Awareness of biodiversity
Status of biodiversity
Threats to biodiversity
Measures that safeguard biodiversity
Measures that mainstream biodiversity
Benefits derived from biodiversity and ecosystem services
Impacts on biodiversity outside of Ireland
Knowledge of Irish biodiversity
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Special Areas of Conservation (SACs) are considered of both national and European importance in terms of the habitats and species conserved within their boundaries. With a statutory basis in the EU Habitats Directive (92/42/EEC) and transposed into Irish law in 1997 (amended in 1998 and 2005), the aim of the Directive is to create a network of designated sites across the EU (Natura 2000 sites) that will protect ‘priority’ habitats and species as listed in the annexes of the Directive. Now stretching over 18% of the EU’s land area and 6% of its marine territory, the Natura 2000 network is now the largest co-ordinated network of protected areas in the world. To date, Ireland has 439 SACs covering 1.695 million hectares (42% terrestrial and freshwater, 58% marine).
Over 50 species of waterbird migrate to Ireland each year either on passage to more southerly resorts or to spend the entire winter here. Consequently, swans, geese, ducks, and waders occur in internationally important numbers in winter on coastal and freshwater wetlands, and islands. Concerned with the decline of migratory birds due to habitat loss and fragmentation, intensive agriculture, forestry, fisheries, and the need to regulate hunting, EU Member States unanimously adopted the original Birds Directive 79/409/EEC in April 1979, now amended and superseded by the EU Birds Directive 2009/147/EEC. This Directive legally obliges Member States to create a network of Special Protected Areas (SPAs) to protect the habitat of listed rare and vulnerable migratory birds, regularly occurring migratory species such as ducks, geese and waders, and wetlands of international importance to migratory birds. In train since 1985, Ireland currently has 165 SPAs covering 589,000 hectares (55% terrestrial and wetlands, 45% marine).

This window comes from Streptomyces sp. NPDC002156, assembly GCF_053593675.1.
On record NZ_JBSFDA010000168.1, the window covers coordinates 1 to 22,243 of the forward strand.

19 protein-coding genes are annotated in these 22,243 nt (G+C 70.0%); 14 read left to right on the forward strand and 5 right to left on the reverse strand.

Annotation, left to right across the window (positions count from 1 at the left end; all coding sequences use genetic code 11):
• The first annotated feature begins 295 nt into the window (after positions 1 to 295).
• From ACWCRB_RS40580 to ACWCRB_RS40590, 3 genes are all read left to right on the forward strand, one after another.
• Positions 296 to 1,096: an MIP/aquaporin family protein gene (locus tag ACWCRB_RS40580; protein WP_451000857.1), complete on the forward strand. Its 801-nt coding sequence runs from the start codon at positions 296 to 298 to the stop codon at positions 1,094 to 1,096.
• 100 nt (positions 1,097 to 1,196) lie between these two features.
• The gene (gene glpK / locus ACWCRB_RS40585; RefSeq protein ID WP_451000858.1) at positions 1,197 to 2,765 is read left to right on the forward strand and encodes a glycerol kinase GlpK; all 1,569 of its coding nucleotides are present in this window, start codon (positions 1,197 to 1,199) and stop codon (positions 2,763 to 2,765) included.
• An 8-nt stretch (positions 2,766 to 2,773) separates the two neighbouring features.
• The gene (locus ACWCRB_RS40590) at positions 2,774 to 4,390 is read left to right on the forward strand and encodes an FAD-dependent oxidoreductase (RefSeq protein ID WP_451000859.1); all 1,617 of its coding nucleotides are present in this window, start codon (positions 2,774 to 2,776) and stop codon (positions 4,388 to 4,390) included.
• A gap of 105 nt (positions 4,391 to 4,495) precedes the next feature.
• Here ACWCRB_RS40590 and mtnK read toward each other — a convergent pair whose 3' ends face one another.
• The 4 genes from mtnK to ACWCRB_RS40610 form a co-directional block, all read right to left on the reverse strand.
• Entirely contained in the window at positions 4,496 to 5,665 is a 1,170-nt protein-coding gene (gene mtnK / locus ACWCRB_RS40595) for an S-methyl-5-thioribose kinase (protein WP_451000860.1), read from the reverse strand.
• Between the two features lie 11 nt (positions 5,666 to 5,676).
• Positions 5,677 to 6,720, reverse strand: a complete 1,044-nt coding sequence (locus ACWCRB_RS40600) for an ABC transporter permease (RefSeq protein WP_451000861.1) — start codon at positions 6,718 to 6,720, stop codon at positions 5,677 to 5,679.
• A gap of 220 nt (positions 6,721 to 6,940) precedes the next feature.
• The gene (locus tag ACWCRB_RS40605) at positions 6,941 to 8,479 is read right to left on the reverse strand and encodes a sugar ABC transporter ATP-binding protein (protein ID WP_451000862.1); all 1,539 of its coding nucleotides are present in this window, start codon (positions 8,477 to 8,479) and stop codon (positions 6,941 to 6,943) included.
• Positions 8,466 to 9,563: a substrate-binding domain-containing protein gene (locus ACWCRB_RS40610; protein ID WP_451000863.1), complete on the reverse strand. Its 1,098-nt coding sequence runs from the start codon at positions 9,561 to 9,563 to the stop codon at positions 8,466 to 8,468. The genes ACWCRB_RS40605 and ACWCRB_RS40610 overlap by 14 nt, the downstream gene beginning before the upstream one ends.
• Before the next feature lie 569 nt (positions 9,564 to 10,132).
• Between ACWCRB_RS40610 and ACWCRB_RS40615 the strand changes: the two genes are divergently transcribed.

Under the OSPAR Convention to Protect the Marine Environment of the Northeast Atlantic, Ireland committed to establishing marine protected areas (MPAs) to protect biodiversity. Ireland has 19 OSPAR MPAs covering 21,788 hectares, but there is no statutory basis to this designation to fulfil commitments under this international convention. However, like other OSPAR contracting Parties in the EU, Ireland has designated all OSPAR MPAs as SAC or SPAs to afford these important marine areas legal protection under the Habitats and Birds Directives.
Worldwide, freshwater wetland areas are under increasing pressure from expanding human populations. The Convention on Wetlands of International Importance, the Ramsar Convention, was adopted by contracting Parties at Ramsar in Iran in 1971 and ratified by Ireland in 1985. The Convention requires signatory governments to designate and conserve wetlands as Ramsar sites, but governments cannot be prosecuted for lack of implementation. Ireland currently has 45 Ramsar sites covering 66,994 hectares but this designation has no legal backing. Like OSPAR sites, all Ramsar sites now lie within other national (Statutory Nature Reserves, Natural Heritage Areas) and international designations (SACs, SPAs) that afford them a level of legal protection.